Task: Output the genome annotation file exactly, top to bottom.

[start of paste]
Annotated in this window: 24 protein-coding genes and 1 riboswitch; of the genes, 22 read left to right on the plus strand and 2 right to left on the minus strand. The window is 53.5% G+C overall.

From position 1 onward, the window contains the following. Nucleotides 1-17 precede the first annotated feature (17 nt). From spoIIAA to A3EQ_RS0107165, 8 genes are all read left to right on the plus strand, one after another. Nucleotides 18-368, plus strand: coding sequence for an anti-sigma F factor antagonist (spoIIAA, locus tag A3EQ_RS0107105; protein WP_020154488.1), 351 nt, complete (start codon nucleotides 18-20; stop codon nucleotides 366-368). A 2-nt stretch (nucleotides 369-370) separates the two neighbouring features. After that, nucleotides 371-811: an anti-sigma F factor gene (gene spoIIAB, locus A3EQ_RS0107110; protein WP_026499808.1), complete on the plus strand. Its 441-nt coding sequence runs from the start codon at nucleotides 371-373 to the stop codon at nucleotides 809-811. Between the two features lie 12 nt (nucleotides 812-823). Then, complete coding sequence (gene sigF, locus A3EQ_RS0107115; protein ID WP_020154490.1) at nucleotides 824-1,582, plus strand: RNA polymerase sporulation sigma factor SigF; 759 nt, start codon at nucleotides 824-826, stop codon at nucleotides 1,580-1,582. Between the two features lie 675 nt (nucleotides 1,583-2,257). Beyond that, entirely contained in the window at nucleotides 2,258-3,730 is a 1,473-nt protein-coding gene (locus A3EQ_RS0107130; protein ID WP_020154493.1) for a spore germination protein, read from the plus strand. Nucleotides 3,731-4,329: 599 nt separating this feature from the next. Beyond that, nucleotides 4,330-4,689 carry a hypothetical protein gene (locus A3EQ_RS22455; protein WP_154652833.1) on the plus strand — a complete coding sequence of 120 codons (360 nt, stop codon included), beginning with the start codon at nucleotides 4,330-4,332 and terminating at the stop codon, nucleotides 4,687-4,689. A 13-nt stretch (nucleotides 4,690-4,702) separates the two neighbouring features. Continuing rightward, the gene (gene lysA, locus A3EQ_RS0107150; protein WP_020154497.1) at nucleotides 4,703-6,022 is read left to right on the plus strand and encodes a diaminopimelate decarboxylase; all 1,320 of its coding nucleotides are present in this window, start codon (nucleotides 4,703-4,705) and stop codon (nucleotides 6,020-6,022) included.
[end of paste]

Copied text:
Annotated in this window: 24 protein-coding genes and 1 riboswitch; of the genes, 22 read left to right on the plus strand and 2 right to left on the minus strand. The window is 53.5% G+C overall.

From position 1 onward, the window contains the following. Nucleotides 1-17 precede the first annotated feature (17 nt). From spoIIAA to A3EQ_RS0107165, 8 genes are all read left to right on the plus strand, one after another. Nucleotides 18-368, plus strand: coding sequence for an anti-sigma F factor antagonist (spoIIAA, locus tag A3EQ_RS0107105; protein WP_020154488.1), 351 nt, complete (start codon nucleotides 18-20; stop codon nucleotides 366-368). A 2-nt stretch (nucleotides 369-370) separates the two neighbouring features. After that, nucleotides 371-811: an anti-sigma F factor gene (gene spoIIAB, locus A3EQ_RS0107110; protein WP_026499808.1), complete on the plus strand. Its 441-nt coding sequence runs from the start codon at nucleotides 371-373 to the stop codon at nucleotides 809-811. Between the two features lie 12 nt (nucleotides 812-823). Then, complete coding sequence (gene sigF, locus A3EQ_RS0107115; protein ID WP_020154490.1) at nucleotides 824-1,582, plus strand: RNA polymerase sporulation sigma factor SigF; 759 nt, start codon at nucleotides 824-826, stop codon at nucleotides 1,580-1,582. Between the two features lie 675 nt (nucleotides 1,583-2,257). Beyond that, entirely contained in the window at nucleotides 2,258-3,730 is a 1,473-nt protein-coding gene (locus A3EQ_RS0107130; protein ID WP_020154493.1) for a spore germination protein, read from the plus strand. Nucleotides 3,731-4,329: 599 nt separating this feature from the next. Beyond that, nucleotides 4,330-4,689 carry a hypothetical protein gene (locus A3EQ_RS22455; protein WP_154652833.1) on the plus strand — a complete coding sequence of 120 codons (360 nt, stop codon included), beginning with the start codon at nucleotides 4,330-4,332 and terminating at the stop codon, nucleotides 4,687-4,689. A 13-nt stretch (nucleotides 4,690-4,702) separates the two neighbouring features. Continuing rightward, the gene (gene lysA, locus A3EQ_RS0107150; protein WP_020154497.1) at nucleotides 4,703-6,022 is read left to right on the plus strand and encodes a diaminopimelate decarboxylase; all 1,320 of its coding nucleotides are present in this window, start codon (nucleotides 4,703-4,705) and stop codon (nucleotides 6,020-6,022) included.